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Old 02-03-2005, 03:32 AM   #1
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I'll be staying at two sites this year around the 4,000' level, for two months periods each. In getting there, I'll be traveling at times above 7,000'. Are there any adjustments I need to make to my 2004 Itasca Suncruiser 38R to compensate for the altitude different (I'm normally at about 700')?
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Old 02-03-2005, 03:32 AM   #2
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I'll be staying at two sites this year around the 4,000' level, for two months periods each. In getting there, I'll be traveling at times above 7,000'. Are there any adjustments I need to make to my 2004 Itasca Suncruiser 38R to compensate for the altitude different (I'm normally at about 700')?
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Old 02-03-2005, 04:23 AM   #3
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At first first I thought you were refering to an attitude adjustment, I had to put my glasses on to clarify that.

Now on to your question,
The only thing I know of is lowering the number in you sleep number bed if you have one, in fact you should do it before you do head to the higher elevation.

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Old 02-03-2005, 04:39 AM   #4
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<BLOCKQUOTE class="ip-ubbcode-quote"><font size="-1">quote:</font><HR>Originally posted by Tomcat F15:
I do know of some people who could use an attitude adjustment .... <HR></BLOCKQUOTE>Tomcat F15, I'm wondering why you take "every possible opportunity" to be counter productive. You have a great amount of incite that can better be applied toward finding solutions rather than wasting time in condescending commentary.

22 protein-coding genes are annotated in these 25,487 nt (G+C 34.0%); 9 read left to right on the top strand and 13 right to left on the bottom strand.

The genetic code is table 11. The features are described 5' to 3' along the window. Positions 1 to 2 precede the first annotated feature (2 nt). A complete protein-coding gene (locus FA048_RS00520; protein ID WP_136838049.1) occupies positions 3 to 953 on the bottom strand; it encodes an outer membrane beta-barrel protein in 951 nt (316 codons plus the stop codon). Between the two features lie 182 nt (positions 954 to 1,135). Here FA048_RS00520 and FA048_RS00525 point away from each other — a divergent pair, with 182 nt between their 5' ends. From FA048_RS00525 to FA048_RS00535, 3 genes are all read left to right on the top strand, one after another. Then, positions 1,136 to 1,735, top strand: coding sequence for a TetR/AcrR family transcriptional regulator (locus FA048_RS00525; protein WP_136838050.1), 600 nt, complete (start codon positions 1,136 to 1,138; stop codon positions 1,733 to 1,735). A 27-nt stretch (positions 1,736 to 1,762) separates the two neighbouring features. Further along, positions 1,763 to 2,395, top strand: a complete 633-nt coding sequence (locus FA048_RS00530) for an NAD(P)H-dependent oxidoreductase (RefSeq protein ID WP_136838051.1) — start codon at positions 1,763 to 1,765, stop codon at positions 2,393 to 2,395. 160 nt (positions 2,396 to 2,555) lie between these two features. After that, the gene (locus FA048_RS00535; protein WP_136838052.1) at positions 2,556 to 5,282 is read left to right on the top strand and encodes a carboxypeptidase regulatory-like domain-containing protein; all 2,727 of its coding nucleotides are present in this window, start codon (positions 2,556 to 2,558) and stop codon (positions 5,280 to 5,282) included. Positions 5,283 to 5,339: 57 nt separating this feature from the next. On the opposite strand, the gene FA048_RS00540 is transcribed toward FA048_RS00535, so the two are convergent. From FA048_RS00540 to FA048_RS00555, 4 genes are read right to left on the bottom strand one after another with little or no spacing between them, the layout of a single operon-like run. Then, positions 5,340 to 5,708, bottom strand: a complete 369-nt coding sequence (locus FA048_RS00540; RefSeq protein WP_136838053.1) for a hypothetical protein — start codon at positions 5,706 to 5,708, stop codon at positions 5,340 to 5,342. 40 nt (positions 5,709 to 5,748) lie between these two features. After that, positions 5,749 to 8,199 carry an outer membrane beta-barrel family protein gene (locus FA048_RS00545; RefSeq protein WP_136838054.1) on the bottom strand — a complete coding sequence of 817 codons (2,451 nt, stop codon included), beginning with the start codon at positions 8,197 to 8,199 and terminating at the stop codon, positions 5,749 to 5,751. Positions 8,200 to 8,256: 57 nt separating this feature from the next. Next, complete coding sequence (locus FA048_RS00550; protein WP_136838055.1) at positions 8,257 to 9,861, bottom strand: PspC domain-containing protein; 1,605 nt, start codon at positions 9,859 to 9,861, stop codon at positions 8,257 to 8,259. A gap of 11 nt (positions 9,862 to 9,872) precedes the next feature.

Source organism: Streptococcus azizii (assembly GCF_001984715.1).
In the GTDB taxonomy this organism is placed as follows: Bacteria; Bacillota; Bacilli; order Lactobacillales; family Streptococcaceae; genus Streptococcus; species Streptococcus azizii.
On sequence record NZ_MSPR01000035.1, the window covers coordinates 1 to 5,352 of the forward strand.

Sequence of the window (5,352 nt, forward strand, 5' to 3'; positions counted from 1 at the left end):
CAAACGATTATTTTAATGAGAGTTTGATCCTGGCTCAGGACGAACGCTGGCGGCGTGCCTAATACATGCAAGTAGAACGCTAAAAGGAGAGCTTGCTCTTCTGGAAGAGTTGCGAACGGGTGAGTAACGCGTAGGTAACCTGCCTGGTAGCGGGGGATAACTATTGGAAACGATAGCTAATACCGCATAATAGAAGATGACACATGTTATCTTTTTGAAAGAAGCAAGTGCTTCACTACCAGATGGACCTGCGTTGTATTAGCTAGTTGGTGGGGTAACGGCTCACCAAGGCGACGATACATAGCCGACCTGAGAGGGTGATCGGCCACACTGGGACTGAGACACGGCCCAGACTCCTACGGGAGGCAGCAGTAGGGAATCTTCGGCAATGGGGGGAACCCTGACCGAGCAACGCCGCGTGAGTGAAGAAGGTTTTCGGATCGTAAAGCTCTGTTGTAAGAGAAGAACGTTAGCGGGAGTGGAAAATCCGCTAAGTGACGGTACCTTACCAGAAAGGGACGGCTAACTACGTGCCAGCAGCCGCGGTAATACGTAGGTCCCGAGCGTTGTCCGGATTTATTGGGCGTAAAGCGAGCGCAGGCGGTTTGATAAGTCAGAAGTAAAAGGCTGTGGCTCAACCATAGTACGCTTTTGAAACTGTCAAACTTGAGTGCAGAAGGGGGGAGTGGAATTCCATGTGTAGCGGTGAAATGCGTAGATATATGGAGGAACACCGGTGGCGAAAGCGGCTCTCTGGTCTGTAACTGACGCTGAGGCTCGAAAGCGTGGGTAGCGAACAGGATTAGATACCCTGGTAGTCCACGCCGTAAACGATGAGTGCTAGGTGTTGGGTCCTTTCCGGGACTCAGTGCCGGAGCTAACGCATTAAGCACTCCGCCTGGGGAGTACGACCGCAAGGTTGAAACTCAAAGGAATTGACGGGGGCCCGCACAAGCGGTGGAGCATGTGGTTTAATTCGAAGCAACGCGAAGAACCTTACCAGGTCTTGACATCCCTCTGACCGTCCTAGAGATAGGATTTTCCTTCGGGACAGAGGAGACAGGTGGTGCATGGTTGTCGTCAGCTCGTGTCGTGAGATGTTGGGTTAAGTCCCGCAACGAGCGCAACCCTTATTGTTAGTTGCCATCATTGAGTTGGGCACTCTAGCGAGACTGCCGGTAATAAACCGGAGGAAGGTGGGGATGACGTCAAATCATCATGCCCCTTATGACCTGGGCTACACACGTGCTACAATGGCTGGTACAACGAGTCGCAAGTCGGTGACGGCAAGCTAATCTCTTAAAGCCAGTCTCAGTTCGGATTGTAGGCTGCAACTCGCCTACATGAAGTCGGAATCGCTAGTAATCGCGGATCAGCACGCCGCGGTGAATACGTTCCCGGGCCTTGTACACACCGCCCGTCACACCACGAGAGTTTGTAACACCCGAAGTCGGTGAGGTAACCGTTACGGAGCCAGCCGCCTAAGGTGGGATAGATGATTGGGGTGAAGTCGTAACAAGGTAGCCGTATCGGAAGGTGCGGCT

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Old 02-03-2005, 05:50 AM   #5
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About the only other thing you may have to do is, adjust the flame on the gas water heater. Some are more sensitive to altitude than others. Wait till you get there to do that.
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Old 02-03-2005, 06:12 AM   #6
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Tomcat15 - It took me awhile to stop laughing - and perhaps what you originally thought was correct anyway!!! I suspect that being a military retiree it was easier for me to laugh at anyway. I knew about the sleep number bed, but glad you reminded me. Other than adjusting the hot water heater when I get to Utah, it sounds like I'm pretty much ok. Incidentally, I really like the image of the F-15 coming out of the clouds.
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Old 02-03-2005, 06:24 AM   #7
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If you run your generator when up there you may have to adjust the caruretor. The Onan Marquis Gold series has an altitude setting right on the carburetor that is calibrated in thousands of feet. At higher altitudes the carb will run rich so you need to lean it out. Be sure to return it back when you return though or else you'll run too lean and burn valves when you return to the low country.
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Old 02-03-2005, 11:38 AM   #8
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Speaking of attitude adjustments. My wife and I live at 1000 feet msl and our cabin in Buffalo Wy is at 8000 feet. We've noticed that if we drive directly out there nonstop that on day two of our arrival we'll be real sluggish. I'm told that it's a light form of altitude sickness. So if you get up in the mountains and start looking around for the divorce papers. Just give it 24-48 hours. By the way, there is a drug you can take for this and it is awful stuff. Better to just read a book.
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Old 02-03-2005, 02:28 PM   #9
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DriVer,

I adjust my atitude regarding that reply, I'm sorry if it was out of character.

cghost,

The Air Craft is a Navy Super Hornet F18 at the point of just breaking the sound barrier and creating sonic boom. Typical of Navy Pilots to Going Beyond the call of duty.

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Old 02-03-2005, 05:45 PM   #10
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<BLOCKQUOTE class="ip-ubbcode-quote"><font size="-1">quote:</font><HR>Originally posted by Tomcat F15:
The Air Craft is a Navy Super Hornet F18 at the point of just breaking the sound barrier and creating sonic boom. Typical of Navy Pilots to Going Beyond the call of duty. <HR></BLOCKQUOTE>That's why NAVY wings are made of Gold.
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